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Can I Eat This? by Molly Hess

Capriole Wabash Cannonball sporting a trademark Geotrichum rind.

The cheese counter question as old as time itself: Do I eat the rind? 

You’ve got a wedge in your hot little hands but need to figure out your attack plan. Sometimes, with waxed-coated wedges of Gouda or Manchego, the answer is pretty clear. The wilder, natural formations though, can sometimes throw you for a loop. That toothy bite of brie? The gentle wrinkles on La Tur? The barky edges of Gruyere? The orange funk on a Taleggio hunk? All edible and enriching explorations on their own! 

These different styles of rinds, at their base, serve to help ripen the final cheeses and offer them a protective barrier while they do so. What you’re witnessing are the designed choices of a cheesemaker or affineur (ager) to yield something delicious! 

With softies like Camembert or Robiola, you’re seeing a castle built by microflora like P. Candidum/Camemberti (The white, toothy fluff on your bries and camemberts), or Geotrichum (a stunning robe of wrinkly brain coral). These are all tiny blooms of mold that eat up milk’s fat and protein to make an oozing savory custard. Seamless velvety textures when young, with age they imbibe a pleasant mushroom-y feel and flavor!

Von Trapp Farmstead’s Oma with a fresh, exuberant wash/smear-ripened rind.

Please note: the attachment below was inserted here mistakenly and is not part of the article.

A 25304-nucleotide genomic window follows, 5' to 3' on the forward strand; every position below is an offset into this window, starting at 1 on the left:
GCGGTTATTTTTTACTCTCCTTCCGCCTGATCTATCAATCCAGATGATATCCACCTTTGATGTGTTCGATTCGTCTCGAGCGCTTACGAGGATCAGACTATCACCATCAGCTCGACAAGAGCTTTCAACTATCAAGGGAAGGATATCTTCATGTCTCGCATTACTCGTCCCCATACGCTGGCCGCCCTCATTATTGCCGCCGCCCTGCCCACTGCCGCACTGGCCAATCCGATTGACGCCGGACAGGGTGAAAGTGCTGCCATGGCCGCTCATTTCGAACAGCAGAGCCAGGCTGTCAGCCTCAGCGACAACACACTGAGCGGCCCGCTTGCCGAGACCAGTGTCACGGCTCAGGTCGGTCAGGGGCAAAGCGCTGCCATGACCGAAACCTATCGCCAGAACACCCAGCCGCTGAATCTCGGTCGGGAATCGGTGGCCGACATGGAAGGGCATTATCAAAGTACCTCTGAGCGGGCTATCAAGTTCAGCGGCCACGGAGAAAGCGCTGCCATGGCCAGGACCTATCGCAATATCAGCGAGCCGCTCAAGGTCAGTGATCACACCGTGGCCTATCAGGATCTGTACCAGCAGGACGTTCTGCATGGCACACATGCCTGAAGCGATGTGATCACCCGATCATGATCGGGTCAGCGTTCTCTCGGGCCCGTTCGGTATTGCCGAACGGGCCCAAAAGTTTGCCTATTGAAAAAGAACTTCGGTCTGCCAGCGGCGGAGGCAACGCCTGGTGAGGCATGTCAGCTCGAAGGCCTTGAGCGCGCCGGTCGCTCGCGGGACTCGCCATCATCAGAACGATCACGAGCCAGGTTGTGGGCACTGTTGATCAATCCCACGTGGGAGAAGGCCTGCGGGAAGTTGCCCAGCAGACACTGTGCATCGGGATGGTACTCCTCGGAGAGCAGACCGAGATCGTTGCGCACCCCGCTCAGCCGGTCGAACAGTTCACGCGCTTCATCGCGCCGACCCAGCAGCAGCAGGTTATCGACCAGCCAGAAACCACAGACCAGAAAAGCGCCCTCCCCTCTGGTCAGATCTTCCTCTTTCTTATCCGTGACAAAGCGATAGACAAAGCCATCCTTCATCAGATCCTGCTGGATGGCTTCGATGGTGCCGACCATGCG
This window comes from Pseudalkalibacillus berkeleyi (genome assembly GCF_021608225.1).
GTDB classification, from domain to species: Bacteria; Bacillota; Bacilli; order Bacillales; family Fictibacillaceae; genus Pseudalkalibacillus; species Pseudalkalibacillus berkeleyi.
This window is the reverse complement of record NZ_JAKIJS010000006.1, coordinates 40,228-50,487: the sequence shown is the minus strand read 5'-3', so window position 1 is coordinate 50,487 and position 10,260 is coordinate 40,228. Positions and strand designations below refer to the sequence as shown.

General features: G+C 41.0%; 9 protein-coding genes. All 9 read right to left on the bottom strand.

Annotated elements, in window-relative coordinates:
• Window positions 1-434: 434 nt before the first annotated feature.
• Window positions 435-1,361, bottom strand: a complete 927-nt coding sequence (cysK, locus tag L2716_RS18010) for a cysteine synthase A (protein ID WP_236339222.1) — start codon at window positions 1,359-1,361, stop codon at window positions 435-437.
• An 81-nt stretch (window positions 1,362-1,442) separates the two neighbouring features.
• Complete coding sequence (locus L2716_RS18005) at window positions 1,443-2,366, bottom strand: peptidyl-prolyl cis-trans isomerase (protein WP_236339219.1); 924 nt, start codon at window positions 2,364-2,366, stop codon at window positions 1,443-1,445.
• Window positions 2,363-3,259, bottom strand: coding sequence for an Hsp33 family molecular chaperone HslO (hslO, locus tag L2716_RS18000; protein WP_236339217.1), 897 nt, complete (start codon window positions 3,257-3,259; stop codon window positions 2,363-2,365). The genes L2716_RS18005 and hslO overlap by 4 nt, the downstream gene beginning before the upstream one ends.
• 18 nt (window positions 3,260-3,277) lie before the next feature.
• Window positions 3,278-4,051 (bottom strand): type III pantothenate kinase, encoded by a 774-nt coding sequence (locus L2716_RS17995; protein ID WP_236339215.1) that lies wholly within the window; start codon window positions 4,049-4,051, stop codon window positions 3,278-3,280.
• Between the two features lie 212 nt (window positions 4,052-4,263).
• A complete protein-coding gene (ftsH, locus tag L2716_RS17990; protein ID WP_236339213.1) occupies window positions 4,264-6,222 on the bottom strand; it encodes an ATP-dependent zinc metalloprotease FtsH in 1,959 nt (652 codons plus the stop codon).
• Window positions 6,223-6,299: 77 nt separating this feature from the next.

The bark-like rind of Swiss master cheesemaker Michael Sypcher’a Hornbacher is a pleasantly earthy foil to the cheese’s brothy, nutty paste.

What about that beefy “washed-rind?” These stinkers get their name from a saltwater or alcohol bath to these soft cheeses’ outer layers; also referred to as “smear-ripened.” A bacteria called B. linens and pigment producing fungi set up shop, giving it that trademark melted dreamsicle hue and full-bodied “aroma.” Though the fresher rinds can be tacky with a gritty mouthfeel, you get an astonishing spectrum of flavors, from fresh slate (think lovely dry French white wine) to roasted peanut! More robust and mottled with age, you can trim away if tastes get too bitter for your preference.

Natural rinds, be they alpine/mountain styles, rustic blues or “tommes”, make for the most visually intimidating exteriors. Thick and earthy, from either repeated cultured brine washing and flipping, or carefully stewarded cave aging. But be prepared to be amazed with a nibble! These rinds eat like a dense mouthful of root vegetables; running the gamut from fresh potatoes and ripe beet to invigorating little bites of horseradish.

If you’re looking for the full adventure of a brand-new cheese, don’t be afraid of trying the whole hog! Fortune favors the bold, after all! Eat the rind and get the full story of that miraculous miracle of milk. And as always: if you’re not sure, ask your monger!